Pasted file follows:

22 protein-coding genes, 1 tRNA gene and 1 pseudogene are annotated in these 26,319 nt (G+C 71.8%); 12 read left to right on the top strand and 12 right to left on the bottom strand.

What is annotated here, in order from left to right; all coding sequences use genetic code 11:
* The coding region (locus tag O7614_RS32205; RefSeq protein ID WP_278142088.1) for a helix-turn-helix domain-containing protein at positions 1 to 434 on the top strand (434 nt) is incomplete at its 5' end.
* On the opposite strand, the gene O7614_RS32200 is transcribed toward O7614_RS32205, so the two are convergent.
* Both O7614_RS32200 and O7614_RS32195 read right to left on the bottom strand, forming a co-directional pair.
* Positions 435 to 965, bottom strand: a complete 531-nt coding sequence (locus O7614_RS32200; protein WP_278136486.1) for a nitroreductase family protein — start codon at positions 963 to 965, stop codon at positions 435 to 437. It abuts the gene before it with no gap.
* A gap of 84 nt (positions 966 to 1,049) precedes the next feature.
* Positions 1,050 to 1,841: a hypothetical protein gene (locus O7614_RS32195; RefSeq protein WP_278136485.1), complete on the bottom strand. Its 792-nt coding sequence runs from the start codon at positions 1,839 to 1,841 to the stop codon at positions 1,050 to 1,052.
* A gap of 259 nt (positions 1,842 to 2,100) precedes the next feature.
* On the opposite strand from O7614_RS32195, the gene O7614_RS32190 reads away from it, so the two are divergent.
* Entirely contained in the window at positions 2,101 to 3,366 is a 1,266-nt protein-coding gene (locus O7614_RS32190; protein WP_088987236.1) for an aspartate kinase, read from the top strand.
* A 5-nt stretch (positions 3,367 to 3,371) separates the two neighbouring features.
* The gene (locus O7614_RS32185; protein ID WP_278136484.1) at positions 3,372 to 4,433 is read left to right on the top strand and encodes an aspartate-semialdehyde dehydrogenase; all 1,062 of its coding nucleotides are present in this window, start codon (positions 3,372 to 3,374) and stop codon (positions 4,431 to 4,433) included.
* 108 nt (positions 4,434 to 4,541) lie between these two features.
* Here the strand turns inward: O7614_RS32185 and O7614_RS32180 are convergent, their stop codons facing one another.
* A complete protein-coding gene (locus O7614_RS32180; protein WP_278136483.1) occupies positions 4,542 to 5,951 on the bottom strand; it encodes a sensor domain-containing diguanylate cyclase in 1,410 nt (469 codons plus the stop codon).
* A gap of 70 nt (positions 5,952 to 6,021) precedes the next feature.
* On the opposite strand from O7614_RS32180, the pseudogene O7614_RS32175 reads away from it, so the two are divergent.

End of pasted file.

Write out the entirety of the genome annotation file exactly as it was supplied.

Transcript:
22 protein-coding genes, 1 tRNA gene and 1 pseudogene are annotated in these 26,319 nt (G+C 71.8%); 12 read left to right on the top strand and 12 right to left on the bottom strand.

What is annotated here, in order from left to right; all coding sequences use genetic code 11:
* The coding region (locus tag O7614_RS32205; RefSeq protein ID WP_278142088.1) for a helix-turn-helix domain-containing protein at positions 1 to 434 on the top strand (434 nt) is incomplete at its 5' end.
* On the opposite strand, the gene O7614_RS32200 is transcribed toward O7614_RS32205, so the two are convergent.
* Both O7614_RS32200 and O7614_RS32195 read right to left on the bottom strand, forming a co-directional pair.
* Positions 435 to 965, bottom strand: a complete 531-nt coding sequence (locus O7614_RS32200; protein WP_278136486.1) for a nitroreductase family protein — start codon at positions 963 to 965, stop codon at positions 435 to 437. It abuts the gene before it with no gap.
* A gap of 84 nt (positions 966 to 1,049) precedes the next feature.
* Positions 1,050 to 1,841: a hypothetical protein gene (locus O7614_RS32195; RefSeq protein WP_278136485.1), complete on the bottom strand. Its 792-nt coding sequence runs from the start codon at positions 1,839 to 1,841 to the stop codon at positions 1,050 to 1,052.
* A gap of 259 nt (positions 1,842 to 2,100) precedes the next feature.
* On the opposite strand from O7614_RS32195, the gene O7614_RS32190 reads away from it, so the two are divergent.
* Entirely contained in the window at positions 2,101 to 3,366 is a 1,266-nt protein-coding gene (locus O7614_RS32190; protein WP_088987236.1) for an aspartate kinase, read from the top strand.
* A 5-nt stretch (positions 3,367 to 3,371) separates the two neighbouring features.
* The gene (locus O7614_RS32185; protein ID WP_278136484.1) at positions 3,372 to 4,433 is read left to right on the top strand and encodes an aspartate-semialdehyde dehydrogenase; all 1,062 of its coding nucleotides are present in this window, start codon (positions 3,372 to 3,374) and stop codon (positions 4,431 to 4,433) included.
* 108 nt (positions 4,434 to 4,541) lie between these two features.
* Here the strand turns inward: O7614_RS32185 and O7614_RS32180 are convergent, their stop codons facing one another.
* A complete protein-coding gene (locus O7614_RS32180; protein WP_278136483.1) occupies positions 4,542 to 5,951 on the bottom strand; it encodes a sensor domain-containing diguanylate cyclase in 1,410 nt (469 codons plus the stop codon).
* A gap of 70 nt (positions 5,952 to 6,021) precedes the next feature.
* On the opposite strand from O7614_RS32180, the pseudogene O7614_RS32175 reads away from it, so the two are divergent.